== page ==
Deep Work, PR Review, and Git Hashes
This week I'm starting a new practice to capture my weekly thoughts and notes and write them up in a weekly blog post. We'll see how it goes!
This week I finished reading through Deep Work and the previous week I had finished Atomic Habit. Both of these books were apart of a larger path I've been on to find more focus and productivity in the work that I do during that day and outside of it. While Atomic Habits wasn't nearly as useful as Deep Work, I think they both provided some good footing for improving your work-life and are worth the read. My main take aways are
All in all they're worth the read - hopefully I see some positive impacts in the near future.
At work this week it's been a whirlwind of PR reviews. I've been working with my team to create a better review process to ensure code is consistent across projects and teams. This is especially important, I've found, with languages like C# where Visual Studio can hide a lot of complexity and lead to inconsistent environments and failed builds. I've probably done 4 or 5 PR reviews this week and am struggling to identify why it's becoming such a difficult process.
Ultimately the problem comes down to the fact that a PR review is too late for some many code quality changes. A lot of the problems in our team can be boiled down to a few categories
While 1 is easily implemented as a CI check and I'm sure there's some automated solutions around #2, #3 really is a bigger culture issue than it is a code issue. To have an effective PR Review process, I'm starting to think there's a few things that need to come first.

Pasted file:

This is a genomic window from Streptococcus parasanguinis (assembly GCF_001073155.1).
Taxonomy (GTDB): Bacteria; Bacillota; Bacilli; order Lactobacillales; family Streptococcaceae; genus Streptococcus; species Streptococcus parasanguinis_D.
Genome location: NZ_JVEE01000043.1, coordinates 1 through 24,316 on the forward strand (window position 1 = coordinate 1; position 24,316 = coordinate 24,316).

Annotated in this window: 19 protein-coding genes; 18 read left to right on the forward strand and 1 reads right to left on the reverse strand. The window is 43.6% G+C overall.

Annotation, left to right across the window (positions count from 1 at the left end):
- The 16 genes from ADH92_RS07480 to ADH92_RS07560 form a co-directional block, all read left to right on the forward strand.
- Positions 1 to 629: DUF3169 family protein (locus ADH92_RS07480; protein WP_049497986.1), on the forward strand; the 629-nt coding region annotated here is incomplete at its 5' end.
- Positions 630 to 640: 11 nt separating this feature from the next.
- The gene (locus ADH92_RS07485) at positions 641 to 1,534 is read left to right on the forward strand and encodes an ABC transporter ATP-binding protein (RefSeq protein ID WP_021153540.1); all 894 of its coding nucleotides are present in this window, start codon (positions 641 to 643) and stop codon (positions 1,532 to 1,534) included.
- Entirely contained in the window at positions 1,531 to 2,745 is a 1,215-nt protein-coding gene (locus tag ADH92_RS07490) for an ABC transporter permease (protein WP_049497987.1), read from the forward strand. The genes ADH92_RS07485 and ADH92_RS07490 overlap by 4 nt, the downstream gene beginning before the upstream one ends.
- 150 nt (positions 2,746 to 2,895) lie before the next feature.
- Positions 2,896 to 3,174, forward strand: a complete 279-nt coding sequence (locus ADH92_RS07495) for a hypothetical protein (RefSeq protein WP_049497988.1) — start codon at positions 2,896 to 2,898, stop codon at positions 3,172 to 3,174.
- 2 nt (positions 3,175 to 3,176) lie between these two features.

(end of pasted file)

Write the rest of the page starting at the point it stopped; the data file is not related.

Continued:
After nearly 6 months of work, I finally got a working beta of Mealie out the door for the v1 rewrite. As apart of the rewrite I'm trying to adopt a more Agile mindset and ship small more incremental changes - especially within the context of the beta. I don't want to have to bump a version number every time something tiny changes. The solution here is to package a build ID with the docker container so I can easily differentiate images that have the same tag. How do I do this though?
Build Args was an easy solution to this problem. Surpassingly easy. First, when running
docker build you need to provide the argument so it can be read from the dockerfile.
--build-arg COMMIT=$(git rev-parse HEAD)
This snippet will capture the latest git commit hash and apply it as the argument
COMMIT. Then all you need to do is capture it in the dockerfile and it's available in the
env of your container.
ARG COMMIT ENV GIT_COMMIT_HASH=$COMMIT
Now you can use that to display the Build ID in your UI or where-ever you need it.